Ah, the open road: throw the kids in the back, cram in enough stuff to fill a small apartment, and away you go. Mercifully, as the kids grow, you no longer need to cram in strollers, diapers and talking toys. It may seem that life is getting simpler.
But of course just around the corner is that moment when your sixteen-year-old has just obtained a learner's permit. So get ready for the words: Can I drive the car?
And suddenly your road trip getaway is the locus of all your teen driving anxieties.
Teen Driving: Learn by Doing
The obvious solution is to treat the getaway as an opportunity for your child get practice behind the wheel. Teenagers definitely need all the practice they can get... as some sobering teen driving statistics at Drivehomesafe.com indicate. So the chance to drive for long stretches with a parent(s) in the car is a Good Thing. Really.
Teen Driving: How to Help
For starters, watch your own habits and see what kind of example you set when behind the wheel. If you're an impatient tailgater-- well, pretend you're not, when the kids are in the car with you.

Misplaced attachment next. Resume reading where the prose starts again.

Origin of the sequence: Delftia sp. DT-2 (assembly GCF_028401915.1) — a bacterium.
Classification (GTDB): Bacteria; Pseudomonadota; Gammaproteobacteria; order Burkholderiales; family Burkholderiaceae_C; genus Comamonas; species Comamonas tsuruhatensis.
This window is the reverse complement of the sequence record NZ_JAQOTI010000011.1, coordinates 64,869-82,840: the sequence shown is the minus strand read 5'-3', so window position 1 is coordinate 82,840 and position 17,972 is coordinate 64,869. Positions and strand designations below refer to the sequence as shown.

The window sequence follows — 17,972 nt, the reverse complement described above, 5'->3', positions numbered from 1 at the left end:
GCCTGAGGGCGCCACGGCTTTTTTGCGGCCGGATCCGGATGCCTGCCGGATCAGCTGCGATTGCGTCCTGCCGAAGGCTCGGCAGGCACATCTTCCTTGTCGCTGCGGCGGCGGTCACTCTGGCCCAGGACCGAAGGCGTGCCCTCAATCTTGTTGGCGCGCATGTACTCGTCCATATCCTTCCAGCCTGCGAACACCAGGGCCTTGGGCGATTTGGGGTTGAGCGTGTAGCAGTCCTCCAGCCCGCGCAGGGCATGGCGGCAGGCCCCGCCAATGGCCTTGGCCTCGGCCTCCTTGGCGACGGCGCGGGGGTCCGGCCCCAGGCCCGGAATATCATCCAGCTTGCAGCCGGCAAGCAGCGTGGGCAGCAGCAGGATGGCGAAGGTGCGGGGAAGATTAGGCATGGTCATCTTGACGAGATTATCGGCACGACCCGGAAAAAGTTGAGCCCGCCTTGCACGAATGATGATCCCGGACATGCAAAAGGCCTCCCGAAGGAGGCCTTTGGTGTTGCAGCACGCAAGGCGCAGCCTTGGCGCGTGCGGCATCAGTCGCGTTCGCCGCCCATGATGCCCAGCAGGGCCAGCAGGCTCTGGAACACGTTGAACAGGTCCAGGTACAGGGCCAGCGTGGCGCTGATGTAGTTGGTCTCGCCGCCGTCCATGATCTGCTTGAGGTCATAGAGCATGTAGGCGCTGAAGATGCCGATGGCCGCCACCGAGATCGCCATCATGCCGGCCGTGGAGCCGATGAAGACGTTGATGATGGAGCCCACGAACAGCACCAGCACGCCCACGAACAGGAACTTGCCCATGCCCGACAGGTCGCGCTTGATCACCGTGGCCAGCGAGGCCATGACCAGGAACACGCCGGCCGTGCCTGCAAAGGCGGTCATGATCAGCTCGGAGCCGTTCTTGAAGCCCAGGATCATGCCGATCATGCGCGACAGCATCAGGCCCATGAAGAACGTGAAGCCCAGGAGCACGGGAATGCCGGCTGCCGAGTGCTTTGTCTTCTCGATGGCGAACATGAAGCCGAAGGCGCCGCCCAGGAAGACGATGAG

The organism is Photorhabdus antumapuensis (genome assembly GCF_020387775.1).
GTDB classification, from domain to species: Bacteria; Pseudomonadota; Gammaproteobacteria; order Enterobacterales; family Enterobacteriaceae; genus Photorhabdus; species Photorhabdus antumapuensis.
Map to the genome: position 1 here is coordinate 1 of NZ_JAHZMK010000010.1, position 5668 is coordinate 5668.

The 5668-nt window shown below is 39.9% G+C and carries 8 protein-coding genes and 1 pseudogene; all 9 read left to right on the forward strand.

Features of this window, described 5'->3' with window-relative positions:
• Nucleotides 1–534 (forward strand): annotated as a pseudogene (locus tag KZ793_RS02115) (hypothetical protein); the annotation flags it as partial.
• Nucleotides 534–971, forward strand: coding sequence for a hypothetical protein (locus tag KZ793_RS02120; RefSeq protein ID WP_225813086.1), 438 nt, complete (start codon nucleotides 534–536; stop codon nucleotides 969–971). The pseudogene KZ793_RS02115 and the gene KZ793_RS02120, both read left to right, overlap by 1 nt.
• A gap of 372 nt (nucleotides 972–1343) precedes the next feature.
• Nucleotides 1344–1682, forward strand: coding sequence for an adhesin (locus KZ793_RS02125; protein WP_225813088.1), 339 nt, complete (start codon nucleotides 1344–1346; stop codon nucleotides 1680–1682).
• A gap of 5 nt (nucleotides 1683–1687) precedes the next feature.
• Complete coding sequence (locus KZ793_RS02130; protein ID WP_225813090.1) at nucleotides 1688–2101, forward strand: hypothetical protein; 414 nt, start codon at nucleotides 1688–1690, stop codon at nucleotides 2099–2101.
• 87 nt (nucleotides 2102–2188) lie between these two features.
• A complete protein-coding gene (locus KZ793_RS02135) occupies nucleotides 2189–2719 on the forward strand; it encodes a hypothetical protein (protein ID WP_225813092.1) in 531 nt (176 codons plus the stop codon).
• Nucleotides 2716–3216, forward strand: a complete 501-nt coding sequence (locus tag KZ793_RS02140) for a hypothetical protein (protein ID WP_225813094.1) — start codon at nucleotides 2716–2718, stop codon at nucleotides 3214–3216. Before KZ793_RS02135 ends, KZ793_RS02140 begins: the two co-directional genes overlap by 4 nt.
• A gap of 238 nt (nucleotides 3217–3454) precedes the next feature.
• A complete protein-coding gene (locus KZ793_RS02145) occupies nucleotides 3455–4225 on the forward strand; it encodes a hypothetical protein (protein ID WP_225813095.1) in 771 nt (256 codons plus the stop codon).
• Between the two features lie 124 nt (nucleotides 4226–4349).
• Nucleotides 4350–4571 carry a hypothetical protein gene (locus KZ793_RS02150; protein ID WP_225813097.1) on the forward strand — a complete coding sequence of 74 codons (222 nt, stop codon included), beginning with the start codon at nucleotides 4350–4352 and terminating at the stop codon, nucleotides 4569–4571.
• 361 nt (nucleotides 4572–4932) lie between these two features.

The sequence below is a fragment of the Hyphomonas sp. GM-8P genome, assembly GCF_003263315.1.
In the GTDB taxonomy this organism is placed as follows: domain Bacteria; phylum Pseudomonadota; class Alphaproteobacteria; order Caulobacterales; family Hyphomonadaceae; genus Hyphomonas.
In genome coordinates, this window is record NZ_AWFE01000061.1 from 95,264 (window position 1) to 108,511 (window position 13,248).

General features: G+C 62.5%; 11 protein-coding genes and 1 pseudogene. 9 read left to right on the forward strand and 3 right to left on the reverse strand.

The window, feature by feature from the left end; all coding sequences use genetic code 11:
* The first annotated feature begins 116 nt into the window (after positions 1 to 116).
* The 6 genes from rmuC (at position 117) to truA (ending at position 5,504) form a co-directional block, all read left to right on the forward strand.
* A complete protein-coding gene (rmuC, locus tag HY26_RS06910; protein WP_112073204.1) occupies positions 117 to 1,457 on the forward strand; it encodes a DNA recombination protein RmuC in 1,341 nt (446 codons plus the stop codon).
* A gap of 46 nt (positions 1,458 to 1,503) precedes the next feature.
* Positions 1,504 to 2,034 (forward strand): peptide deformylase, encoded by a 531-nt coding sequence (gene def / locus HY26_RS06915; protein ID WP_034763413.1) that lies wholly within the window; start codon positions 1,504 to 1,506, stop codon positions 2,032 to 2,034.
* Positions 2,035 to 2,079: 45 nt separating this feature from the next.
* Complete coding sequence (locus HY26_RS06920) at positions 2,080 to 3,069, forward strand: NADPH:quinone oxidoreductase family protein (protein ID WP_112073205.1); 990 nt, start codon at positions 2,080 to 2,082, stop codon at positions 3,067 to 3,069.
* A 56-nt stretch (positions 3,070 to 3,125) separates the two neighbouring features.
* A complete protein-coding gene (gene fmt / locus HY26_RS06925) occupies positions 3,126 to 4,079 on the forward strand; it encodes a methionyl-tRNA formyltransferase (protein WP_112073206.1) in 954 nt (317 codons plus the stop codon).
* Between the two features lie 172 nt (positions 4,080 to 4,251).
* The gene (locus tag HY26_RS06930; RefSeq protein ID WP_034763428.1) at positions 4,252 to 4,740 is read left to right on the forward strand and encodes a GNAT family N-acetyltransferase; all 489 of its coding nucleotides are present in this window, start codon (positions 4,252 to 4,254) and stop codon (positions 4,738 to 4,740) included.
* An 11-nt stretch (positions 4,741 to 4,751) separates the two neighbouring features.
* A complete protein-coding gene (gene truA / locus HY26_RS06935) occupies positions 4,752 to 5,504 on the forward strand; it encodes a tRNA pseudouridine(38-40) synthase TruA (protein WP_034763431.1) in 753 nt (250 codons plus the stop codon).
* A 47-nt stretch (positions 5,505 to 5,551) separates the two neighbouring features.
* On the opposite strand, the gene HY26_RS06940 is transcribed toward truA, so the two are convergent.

Scan around: act like a second pair of eyes for your teen driver. Point out the sorts of potential risks that your teen should be noticing. And of course watch for imminent dangers!
Hold the cell phone: in your own hands. Even if using a cell phone is not (yet) illegal where you're driving, your teen should not be distracted by cell phone calls.
Help out with the dashboard: new drivers can get flustered if suddenly the window fogs and they need to flip on the defroster, or they may need reminders to switch from high beams to low.
Watch your attitude toward your child: be patient and positive. Don't frazzle your teen driver with too much nagging. And definitely don't lose your cool: if tempers are rising, it may be time to take a break.
Planning for Safety
It's not only your job to scan the road for hazards, but to think far ahead-- well, that's parenting, isn't it?
For example: what lies ahead? Perhaps your teen is fine with highway driving but isn't ready to handle a strange big city. Make sure to take the wheel yourself in plenty of time-- so that he/she isn't plunged into heavy traffic and confusing interchanges.
Also, be sure you know the rules about teen drivers in individual states: some states prohibit teens from driving late at night. And double-check that you have adequate insurance.
Always, always, buckle up!
Tips on Teaching a Teen to Drive: